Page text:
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_NSAKEY (1999) (wikipedia.org)
8 points by mcantelon on July 12, 2013 | hide | past | favorite | 10 comments

And before someone else says this is bollocks, I've worked at a company with shared source access to Windows and there are still bits you can't get at like the CSP implementations so there may still be stuff like that in there.

No open review for any crypto functions in Windows is possible.

That's basically a fucking massive red flag.

The Windows source code is the most comprehensively reverse engineered codebase in the world. Virtually every software security firm and every security product company has someone on staff who has the lay of the land for the kernel, services, and drivers. Even if Microsoft didn't publish most of the debug symbols for the OS, which they do, it'd still be the best understood closed source codebase in the world.

The likelihood of them hiding backdoors in software that you don't know about simply because some company you worked at that had access to some of their actual source code didn't have all that source code is low.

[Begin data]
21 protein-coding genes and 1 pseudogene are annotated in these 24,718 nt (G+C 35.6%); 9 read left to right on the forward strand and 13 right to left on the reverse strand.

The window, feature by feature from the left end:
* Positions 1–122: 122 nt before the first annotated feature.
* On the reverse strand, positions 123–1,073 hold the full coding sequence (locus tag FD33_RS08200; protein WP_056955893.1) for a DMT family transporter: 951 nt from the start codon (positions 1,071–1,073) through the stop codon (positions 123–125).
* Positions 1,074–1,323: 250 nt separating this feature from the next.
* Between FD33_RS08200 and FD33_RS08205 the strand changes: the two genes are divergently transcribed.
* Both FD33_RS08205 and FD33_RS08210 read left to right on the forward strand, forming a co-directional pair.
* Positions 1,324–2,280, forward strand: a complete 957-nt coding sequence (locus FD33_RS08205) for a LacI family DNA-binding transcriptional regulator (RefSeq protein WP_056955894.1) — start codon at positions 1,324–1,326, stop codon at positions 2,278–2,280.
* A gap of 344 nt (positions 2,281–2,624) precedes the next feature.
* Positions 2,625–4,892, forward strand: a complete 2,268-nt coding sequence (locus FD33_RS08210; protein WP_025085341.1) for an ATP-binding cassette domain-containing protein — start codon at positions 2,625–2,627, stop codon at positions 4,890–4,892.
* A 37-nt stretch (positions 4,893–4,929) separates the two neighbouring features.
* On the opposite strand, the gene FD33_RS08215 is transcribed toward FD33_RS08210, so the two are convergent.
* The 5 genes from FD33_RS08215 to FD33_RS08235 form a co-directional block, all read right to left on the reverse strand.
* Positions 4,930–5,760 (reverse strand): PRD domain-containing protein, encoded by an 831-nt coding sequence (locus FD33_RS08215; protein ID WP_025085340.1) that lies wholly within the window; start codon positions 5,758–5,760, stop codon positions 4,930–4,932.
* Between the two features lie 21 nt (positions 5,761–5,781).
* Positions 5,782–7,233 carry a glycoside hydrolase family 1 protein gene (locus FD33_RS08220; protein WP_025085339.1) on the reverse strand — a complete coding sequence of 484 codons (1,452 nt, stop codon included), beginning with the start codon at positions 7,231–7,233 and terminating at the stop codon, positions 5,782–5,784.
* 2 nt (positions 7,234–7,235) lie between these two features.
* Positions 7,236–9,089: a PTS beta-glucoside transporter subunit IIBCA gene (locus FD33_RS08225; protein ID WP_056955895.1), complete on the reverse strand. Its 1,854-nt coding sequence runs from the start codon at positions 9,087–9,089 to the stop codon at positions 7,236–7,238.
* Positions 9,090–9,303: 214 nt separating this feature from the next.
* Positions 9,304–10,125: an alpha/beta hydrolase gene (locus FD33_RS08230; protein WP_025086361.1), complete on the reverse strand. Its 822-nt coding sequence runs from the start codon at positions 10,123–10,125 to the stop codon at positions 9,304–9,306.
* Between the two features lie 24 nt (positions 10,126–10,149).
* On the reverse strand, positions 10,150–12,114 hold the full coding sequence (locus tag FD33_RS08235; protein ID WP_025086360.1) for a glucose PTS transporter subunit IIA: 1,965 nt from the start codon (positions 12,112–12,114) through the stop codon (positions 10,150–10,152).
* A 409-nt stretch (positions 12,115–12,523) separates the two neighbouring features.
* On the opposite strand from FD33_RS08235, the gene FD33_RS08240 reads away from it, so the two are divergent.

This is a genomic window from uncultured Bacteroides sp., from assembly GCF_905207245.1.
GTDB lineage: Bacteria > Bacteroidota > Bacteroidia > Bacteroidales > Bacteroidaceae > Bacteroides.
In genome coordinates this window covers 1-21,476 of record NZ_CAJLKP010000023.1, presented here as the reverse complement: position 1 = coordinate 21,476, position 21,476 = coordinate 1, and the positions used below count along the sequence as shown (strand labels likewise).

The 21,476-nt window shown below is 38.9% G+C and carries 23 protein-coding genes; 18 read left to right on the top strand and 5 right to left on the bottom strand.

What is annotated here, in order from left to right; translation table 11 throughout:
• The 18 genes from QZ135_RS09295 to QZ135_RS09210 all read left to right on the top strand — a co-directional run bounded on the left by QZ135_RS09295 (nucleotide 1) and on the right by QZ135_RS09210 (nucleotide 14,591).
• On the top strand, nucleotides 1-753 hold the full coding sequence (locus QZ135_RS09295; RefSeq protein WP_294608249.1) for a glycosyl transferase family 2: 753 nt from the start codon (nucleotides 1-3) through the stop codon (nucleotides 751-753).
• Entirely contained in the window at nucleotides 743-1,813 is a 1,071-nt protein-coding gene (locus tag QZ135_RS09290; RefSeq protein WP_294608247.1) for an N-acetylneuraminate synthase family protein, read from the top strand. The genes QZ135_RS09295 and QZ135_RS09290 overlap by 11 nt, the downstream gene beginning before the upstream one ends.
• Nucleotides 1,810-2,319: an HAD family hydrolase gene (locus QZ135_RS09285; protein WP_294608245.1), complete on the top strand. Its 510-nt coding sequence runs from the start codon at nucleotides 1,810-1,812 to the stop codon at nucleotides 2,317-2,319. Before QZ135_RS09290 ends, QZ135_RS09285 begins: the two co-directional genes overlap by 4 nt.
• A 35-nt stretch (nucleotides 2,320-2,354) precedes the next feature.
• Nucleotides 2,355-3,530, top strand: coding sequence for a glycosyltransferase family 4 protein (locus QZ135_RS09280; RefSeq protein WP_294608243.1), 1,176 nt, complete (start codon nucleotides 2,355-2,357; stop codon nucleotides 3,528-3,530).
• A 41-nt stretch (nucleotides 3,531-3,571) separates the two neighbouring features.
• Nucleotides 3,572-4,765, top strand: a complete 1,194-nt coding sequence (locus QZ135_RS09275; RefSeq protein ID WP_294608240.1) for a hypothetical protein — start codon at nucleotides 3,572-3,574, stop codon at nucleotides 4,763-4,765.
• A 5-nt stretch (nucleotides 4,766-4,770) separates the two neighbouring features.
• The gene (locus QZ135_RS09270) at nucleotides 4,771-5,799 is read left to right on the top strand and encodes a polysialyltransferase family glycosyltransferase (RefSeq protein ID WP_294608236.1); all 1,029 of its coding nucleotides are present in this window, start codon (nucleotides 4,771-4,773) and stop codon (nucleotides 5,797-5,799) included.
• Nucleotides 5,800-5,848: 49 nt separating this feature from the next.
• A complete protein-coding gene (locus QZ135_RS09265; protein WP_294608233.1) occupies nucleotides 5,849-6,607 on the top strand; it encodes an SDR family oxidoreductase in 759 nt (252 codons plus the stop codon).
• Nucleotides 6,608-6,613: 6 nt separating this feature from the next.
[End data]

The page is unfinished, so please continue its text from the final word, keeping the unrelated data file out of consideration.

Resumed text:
You underestimate the problem.

Look at just chrome for example, which I've posted my rationale for here:


Not a chance in hell.

I don't understand your comment. Mine was a statement of fact. Your assessment of the information density of Chrome versus that of the human genome was comprehensively debunked.

there are no facts in your comment. Please cite your sources. Not only that, my hypothesis hasn't been debunked or disproved.

Well, there is a complete disassembly of windows code used to re-implement it: http://en.wikipedia.org/wiki/ReactOS.

Have you attempted reversing code?

All those conspiracy theories sound a lot more reasonable today than they did back in 1999.

No. This reframing of the scariness of the NSA is one of the things that drives me batty about the NSA coverage on HN.

The NSAKEY conspiracy theory wasn't dismissed in the late '90s because people thought the NSA wouldn't backdoor Windows. The opposite is true; the NSA was so feared in the '90s that people didn't (and still don't) trust standards like DSA, for fear that the parameter generation algorithms they use were backdoored.

No, the reason nobody takes the NSAKEY conspiracy theory seriously is because if the NSA was going to backdoor Windows, they wouldn't do it with the ASCII string "NSAKEY".

They could also just send someone in there to steal the keys... Either way is plausible. But this is just one example of how open source peer-review improves security over proprietary implementations.

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